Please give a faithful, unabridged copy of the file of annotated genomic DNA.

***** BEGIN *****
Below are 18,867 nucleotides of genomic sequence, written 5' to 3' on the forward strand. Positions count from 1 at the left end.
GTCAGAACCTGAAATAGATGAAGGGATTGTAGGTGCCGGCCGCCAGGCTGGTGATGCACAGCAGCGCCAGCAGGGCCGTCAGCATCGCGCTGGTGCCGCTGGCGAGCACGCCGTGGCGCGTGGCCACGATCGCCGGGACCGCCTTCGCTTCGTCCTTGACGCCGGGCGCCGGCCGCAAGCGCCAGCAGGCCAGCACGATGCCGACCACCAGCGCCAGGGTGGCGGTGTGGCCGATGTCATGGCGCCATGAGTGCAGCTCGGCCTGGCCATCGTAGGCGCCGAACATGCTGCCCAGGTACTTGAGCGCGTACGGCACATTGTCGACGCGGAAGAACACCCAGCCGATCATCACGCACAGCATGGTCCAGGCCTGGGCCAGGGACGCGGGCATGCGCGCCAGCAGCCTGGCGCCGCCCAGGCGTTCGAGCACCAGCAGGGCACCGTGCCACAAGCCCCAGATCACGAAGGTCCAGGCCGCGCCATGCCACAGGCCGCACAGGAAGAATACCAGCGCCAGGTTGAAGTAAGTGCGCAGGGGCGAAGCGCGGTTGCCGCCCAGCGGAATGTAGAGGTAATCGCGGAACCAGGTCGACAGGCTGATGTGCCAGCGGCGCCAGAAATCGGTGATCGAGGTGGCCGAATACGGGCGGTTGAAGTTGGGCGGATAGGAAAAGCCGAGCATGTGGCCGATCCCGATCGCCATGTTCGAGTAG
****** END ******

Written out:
Below are 18,867 nucleotides of genomic sequence, written 5' to 3' on the forward strand. Positions count from 1 at the left end.
GTCAGAACCTGAAATAGATGAAGGGATTGTAGGTGCCGGCCGCCAGGCTGGTGATGCACAGCAGCGCCAGCAGGGCCGTCAGCATCGCGCTGGTGCCGCTGGCGAGCACGCCGTGGCGCGTGGCCACGATCGCCGGGACCGCCTTCGCTTCGTCCTTGACGCCGGGCGCCGGCCGCAAGCGCCAGCAGGCCAGCACGATGCCGACCACCAGCGCCAGGGTGGCGGTGTGGCCGATGTCATGGCGCCATGAGTGCAGCTCGGCCTGGCCATCGTAGGCGCCGAACATGCTGCCCAGGTACTTGAGCGCGTACGGCACATTGTCGACGCGGAAGAACACCCAGCCGATCATCACGCACAGCATGGTCCAGGCCTGGGCCAGGGACGCGGGCATGCGCGCCAGCAGCCTGGCGCCGCCCAGGCGTTCGAGCACCAGCAGGGCACCGTGCCACAAGCCCCAGATCACGAAGGTCCAGGCCGCGCCATGCCACAGGCCGCACAGGAAGAATACCAGCGCCAGGTTGAAGTAAGTGCGCAGGGGCGAAGCGCGGTTGCCGCCCAGCGGAATGTAGAGGTAATCGCGGAACCAGGTCGACAGGCTGATGTGCCAGCGGCGCCAGAAATCGGTGATCGAGGTGGCCGAATACGGGCGGTTGAAGTTGGGCGGATAGGAAAAGCCGAGCATGTGGCCGATCCCGATCGCCATGTTCGAGTAG